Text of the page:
Distributional studies of aquatic vascular plants in the lake (Haynes and Hellquist 1978, Gates 1948, Bromley 1967, Williams 1970, J.A. Weber 1972) have emphasized adaptations for growth and dispersal as a function of their physicochemical environments. Algal communities attached to these plants have been examined by Young (1945) and Fairchild and Lowe (1983). In contrast to the extensive work available for benthic invertebrates and plants, studies of the plankton have been few. Papers by Tucker (1957) and Saunders etal. (1962) have addressed the growth and diversity of the phytoplankton, while Campbell (1941) and Fuller et al. (1977) have examined the community composition and population dynamics of rotifers in the lake. Reighard's (1915) early reconnaissance of the fishes of Douglas Lake has received little subsequent comprehensive study. Papers by Weller (1938) and Rodeheffer (1939, 1941, 1945, 1946) have addressed the behavior and distribution of selected species. A large volume of literature exists in addition concerning the fungal and animal parasites of Douglas Lake. These and other references may be located by those interested from the Station's bibliography.
EVIDENCE FOR TROPHIC CHANGE IN DOUGLAS LAKE
Lakes, like wetlands, undergo a form of geological succession over time. Basins gradually fill with sediments, and productivity typically increases. The process is commonly termed eutrophication. Rates of such change are typically slow and usually difficult to detect. Human disturbances of a lake's watershed can, by adding critical nutrients to the lake, also produce changes in productivity. Such "cultural" eutrophication is often perceived over relatively short periods of time. With the availability of limnological information for Douglas Lake over much of this century, it is not surprising that aquatic researchers here have at times addressed this question of trophic change. Three such studies are summarized here.
Sediment Coring as Evidence of Watershed Disturbance
When the Biological Station was first founded in 1909, the surrounding land had been dramatically altered through lumbering, which apparently occurred principally during winter 1879-1880, and subsequent fires which lasted until 1920. As Paul Welch suggested 25 years ago, it was thus logical for early research to turn to Douglas Lake as an environment apparently not affected by this devastation. The analysis of diatoms in a 176 cm sediment core taken from South Fishtail Bay (Andresen 1976), however, suggests that changes in lake water quality did in fact occur during the logging era, as evidenced by the decreased species diversity of the diatom community and by the increased abundance of warm water, eutrophic indicator species, especially Melosira granulata. More recent sediments showed a subsequent stabilization of the diatom community. Andresen interpreted the changes as being the result of increased nutrient runoff from the land owing primarily to the remineralization of bound nutrients by fires which swept the area. Increased nutrient retention apparently ensued within the watershed during secondary terrestrial succession. Slight increases in trophic status since the 1940s, when rapid recreational (cottage) development occurred at the west end of the lake, are also suggested by an increase in eurytopic species in the uppermost 12-16 cm of the sediments.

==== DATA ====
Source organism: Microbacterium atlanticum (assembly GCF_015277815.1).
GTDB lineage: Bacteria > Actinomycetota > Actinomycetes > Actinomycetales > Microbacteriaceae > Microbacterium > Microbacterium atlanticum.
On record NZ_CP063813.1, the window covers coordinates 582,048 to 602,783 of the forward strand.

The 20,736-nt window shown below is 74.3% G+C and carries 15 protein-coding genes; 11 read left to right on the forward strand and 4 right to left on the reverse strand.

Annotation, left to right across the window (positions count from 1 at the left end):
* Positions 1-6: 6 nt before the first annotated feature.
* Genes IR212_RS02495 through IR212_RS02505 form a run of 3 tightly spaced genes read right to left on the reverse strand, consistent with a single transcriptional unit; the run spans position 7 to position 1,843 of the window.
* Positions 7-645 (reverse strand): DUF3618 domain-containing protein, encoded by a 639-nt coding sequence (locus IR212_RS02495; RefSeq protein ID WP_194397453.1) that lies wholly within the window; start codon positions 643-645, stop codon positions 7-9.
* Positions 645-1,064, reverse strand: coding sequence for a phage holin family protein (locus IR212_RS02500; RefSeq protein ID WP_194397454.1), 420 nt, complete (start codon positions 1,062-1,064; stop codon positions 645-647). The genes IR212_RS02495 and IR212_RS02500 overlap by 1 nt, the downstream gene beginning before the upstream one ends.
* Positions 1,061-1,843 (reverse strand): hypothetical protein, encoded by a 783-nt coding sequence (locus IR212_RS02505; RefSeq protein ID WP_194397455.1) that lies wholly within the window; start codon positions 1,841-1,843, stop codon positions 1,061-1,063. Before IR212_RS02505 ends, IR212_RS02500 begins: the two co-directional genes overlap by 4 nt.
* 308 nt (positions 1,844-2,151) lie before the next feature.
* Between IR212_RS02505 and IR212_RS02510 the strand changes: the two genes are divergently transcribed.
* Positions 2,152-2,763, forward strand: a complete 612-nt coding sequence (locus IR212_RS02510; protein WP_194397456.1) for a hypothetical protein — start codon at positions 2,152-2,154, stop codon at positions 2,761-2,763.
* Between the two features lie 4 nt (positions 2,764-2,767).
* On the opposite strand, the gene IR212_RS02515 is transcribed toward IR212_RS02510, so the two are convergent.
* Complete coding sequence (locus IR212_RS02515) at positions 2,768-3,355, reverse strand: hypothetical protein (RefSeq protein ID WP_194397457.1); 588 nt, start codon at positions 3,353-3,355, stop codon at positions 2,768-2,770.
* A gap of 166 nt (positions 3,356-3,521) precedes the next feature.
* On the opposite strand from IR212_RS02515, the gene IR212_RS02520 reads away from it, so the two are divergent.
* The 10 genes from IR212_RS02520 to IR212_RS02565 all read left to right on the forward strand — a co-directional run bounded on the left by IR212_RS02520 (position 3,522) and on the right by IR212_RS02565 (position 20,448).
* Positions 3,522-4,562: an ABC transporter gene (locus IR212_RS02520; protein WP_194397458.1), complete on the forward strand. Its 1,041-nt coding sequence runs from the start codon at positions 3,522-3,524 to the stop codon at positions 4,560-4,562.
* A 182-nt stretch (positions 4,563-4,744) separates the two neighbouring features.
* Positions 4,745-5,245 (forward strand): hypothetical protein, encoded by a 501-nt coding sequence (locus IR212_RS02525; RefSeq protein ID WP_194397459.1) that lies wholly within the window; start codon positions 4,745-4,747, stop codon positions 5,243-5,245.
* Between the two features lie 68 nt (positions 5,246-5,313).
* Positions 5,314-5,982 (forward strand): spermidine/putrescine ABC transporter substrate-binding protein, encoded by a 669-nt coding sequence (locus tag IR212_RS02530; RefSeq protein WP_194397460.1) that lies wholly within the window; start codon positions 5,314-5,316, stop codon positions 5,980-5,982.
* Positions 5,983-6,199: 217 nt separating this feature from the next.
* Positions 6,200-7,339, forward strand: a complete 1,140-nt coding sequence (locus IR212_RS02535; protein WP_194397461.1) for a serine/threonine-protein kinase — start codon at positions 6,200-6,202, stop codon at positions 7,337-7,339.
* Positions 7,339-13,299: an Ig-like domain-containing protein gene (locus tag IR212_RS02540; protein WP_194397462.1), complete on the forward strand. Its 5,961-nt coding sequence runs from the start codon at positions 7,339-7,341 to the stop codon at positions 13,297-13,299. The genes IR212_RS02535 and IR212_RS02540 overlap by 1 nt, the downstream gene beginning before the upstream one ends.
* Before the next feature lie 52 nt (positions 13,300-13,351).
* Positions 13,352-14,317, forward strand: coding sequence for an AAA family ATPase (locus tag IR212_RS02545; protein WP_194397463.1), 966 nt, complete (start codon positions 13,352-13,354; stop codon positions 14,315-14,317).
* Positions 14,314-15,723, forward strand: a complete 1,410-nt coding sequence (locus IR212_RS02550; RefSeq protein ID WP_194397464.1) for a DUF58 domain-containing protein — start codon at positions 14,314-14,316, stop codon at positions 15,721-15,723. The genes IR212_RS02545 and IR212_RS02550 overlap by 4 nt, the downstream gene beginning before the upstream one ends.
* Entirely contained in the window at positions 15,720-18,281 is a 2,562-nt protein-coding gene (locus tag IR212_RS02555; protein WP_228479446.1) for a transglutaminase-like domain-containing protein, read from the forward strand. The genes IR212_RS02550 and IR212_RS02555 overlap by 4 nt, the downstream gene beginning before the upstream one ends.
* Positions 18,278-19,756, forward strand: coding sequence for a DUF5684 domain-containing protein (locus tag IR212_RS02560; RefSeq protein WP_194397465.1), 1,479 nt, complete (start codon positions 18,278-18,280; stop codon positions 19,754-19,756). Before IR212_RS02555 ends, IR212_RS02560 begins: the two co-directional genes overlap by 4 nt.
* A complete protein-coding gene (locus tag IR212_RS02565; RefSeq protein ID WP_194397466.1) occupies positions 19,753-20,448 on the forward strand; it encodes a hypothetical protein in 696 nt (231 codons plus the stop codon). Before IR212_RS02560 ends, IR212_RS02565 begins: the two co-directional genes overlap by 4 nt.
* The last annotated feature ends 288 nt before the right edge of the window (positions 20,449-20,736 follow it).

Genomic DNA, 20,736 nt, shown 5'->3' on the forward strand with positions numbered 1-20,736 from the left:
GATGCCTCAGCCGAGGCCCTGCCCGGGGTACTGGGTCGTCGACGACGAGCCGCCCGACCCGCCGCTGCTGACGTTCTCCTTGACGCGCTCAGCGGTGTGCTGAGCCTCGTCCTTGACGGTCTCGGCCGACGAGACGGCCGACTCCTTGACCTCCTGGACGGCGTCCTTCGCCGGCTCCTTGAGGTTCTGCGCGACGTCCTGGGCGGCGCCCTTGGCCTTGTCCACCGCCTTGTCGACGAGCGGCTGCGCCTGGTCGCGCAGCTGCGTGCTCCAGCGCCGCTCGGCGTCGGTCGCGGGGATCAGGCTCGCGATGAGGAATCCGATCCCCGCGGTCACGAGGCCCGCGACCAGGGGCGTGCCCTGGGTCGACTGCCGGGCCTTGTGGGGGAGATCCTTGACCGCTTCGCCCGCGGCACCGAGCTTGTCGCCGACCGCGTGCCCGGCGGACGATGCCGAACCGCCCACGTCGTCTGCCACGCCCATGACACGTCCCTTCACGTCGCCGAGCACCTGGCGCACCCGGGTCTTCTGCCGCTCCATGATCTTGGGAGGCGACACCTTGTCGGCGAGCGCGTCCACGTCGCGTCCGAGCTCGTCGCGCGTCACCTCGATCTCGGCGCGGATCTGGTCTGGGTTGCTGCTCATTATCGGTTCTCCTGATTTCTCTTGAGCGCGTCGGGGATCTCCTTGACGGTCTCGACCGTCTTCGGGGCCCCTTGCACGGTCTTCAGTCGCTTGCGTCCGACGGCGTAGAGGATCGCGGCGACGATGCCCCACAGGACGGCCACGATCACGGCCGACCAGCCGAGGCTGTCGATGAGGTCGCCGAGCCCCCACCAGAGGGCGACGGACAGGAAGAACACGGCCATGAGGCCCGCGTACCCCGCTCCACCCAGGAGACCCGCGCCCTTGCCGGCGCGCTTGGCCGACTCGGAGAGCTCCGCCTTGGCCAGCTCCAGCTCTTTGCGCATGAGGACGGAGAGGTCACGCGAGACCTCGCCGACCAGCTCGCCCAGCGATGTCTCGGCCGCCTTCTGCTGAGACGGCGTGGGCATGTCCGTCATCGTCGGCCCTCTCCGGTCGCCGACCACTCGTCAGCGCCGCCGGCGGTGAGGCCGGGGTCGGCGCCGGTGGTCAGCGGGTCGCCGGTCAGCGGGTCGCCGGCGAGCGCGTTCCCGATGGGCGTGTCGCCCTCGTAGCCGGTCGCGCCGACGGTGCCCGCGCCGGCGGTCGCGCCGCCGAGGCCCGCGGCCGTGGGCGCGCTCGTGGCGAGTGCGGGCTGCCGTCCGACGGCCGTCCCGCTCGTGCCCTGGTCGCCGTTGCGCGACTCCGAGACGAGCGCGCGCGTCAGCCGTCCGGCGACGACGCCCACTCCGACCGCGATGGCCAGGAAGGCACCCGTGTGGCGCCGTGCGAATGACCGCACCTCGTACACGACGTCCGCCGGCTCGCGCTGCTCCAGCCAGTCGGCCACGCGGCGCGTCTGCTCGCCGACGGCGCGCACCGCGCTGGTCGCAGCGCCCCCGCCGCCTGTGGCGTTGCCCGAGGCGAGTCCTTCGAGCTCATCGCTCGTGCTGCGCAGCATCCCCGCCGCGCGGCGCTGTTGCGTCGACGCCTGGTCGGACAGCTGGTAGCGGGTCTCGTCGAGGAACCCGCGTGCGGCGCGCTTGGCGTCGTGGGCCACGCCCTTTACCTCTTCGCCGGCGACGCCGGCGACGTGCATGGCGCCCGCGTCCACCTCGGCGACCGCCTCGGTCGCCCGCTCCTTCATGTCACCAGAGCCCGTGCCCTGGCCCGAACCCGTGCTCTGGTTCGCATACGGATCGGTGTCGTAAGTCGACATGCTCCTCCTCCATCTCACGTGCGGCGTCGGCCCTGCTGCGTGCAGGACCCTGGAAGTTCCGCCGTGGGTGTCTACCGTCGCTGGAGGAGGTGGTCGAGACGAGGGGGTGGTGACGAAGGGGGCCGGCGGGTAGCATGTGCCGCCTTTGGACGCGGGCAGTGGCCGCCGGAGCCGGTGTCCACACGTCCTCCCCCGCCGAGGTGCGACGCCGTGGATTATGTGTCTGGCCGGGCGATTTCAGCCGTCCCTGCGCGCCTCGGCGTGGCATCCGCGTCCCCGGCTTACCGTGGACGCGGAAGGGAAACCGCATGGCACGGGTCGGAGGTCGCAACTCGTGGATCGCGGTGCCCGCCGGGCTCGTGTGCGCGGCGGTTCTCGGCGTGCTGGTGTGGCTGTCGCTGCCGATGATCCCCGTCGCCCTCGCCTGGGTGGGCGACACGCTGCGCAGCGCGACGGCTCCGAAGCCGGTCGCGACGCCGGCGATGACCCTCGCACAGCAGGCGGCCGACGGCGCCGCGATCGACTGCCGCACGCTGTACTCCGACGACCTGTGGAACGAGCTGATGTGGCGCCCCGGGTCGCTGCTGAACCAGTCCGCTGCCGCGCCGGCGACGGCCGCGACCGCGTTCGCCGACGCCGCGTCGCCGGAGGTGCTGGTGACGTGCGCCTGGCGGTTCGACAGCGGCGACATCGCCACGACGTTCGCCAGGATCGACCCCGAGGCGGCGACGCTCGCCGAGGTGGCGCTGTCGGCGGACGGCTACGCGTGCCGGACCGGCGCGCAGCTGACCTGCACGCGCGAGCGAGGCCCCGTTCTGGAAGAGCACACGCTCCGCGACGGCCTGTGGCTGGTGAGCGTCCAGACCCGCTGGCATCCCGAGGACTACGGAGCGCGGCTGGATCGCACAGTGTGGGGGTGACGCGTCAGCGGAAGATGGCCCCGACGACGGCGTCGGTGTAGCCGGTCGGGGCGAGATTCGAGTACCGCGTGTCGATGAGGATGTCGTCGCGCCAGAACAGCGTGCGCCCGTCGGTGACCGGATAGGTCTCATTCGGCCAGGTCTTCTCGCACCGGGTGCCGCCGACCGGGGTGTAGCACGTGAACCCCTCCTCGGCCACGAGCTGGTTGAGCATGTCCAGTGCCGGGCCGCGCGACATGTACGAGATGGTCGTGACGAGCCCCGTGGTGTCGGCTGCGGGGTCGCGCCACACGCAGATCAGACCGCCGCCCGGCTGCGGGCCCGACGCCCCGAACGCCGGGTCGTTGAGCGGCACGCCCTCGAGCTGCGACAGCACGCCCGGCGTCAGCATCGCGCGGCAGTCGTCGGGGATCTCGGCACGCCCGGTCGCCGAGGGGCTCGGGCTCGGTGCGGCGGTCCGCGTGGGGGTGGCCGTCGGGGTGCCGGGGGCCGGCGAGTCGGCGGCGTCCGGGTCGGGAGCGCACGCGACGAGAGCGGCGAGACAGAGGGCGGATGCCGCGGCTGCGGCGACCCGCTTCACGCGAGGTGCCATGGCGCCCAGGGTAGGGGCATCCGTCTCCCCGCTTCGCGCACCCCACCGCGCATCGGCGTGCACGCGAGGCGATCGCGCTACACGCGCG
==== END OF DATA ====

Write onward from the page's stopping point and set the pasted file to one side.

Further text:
The Hypolimnetic Oxygen Deficit (1911 to 1964)
Oxygen content in the bottom waters, or hypolimnion, of a lake during mid summer is dependent upon the amounts of organic material settling from above, and upon the degradation of these materials, largely by bacterial respiration. Accordingly, the greater the production of organic matter, the greater the sedimentation rate and consequent oxygen consumption as decomposition proceeds. The rates of hypolimnetic oxygen depletion (HOD) can thus be utilized as an index of lake productivity. For example, Lind (1978) hypothesized that the basins close to the cottage development at the west end of Douglas Lake should experience increased algal growth and consequently greater hypolimnetic oxygen depletion. His comparison of Fairy Island, Grapevine Point, and South Fishtail Bay depressions revealed an unexpectedly high oxygen depletion rate in South Fishtail Bay, which he attributed to its protection from wind action and its cul-de-sac location within the lake. Bazin and Saunders (1971) examined the HOD for South Fishtail Bay beginning with data from Welch in 1911 and ending with unpublished data of Chandler and Saunders in 1964. Apparent from their study is considerable year-to-year variation in the HOD estimates, but a significant (p<.05) trend toward an increasing rate of oxygen depletion during the 54 year time interval. The authors interpreted this trend as evidence of slow eutrophication in the lake. Available information for net primary production that shows a 2-3 fold increase from 1959 (Saunders etal. 1962) to 1970-1971 (Lind 1978) appears to support this view. Likewise, the comparison of total rotifer densities in the lake in 1938 (Campbell 1941) with densities in South Fishtail Bay three decades later (Fuller etal. 1977) has suggested approximately 4 fold increases in herbivorous zooplankton abundance, again supporting the contention of increases in lake productivity. In contrast, available nutrient and other chemical data during the past 75 years (Pratt and Cairns 1983) provide no evidence of significant change in the lake trophic state.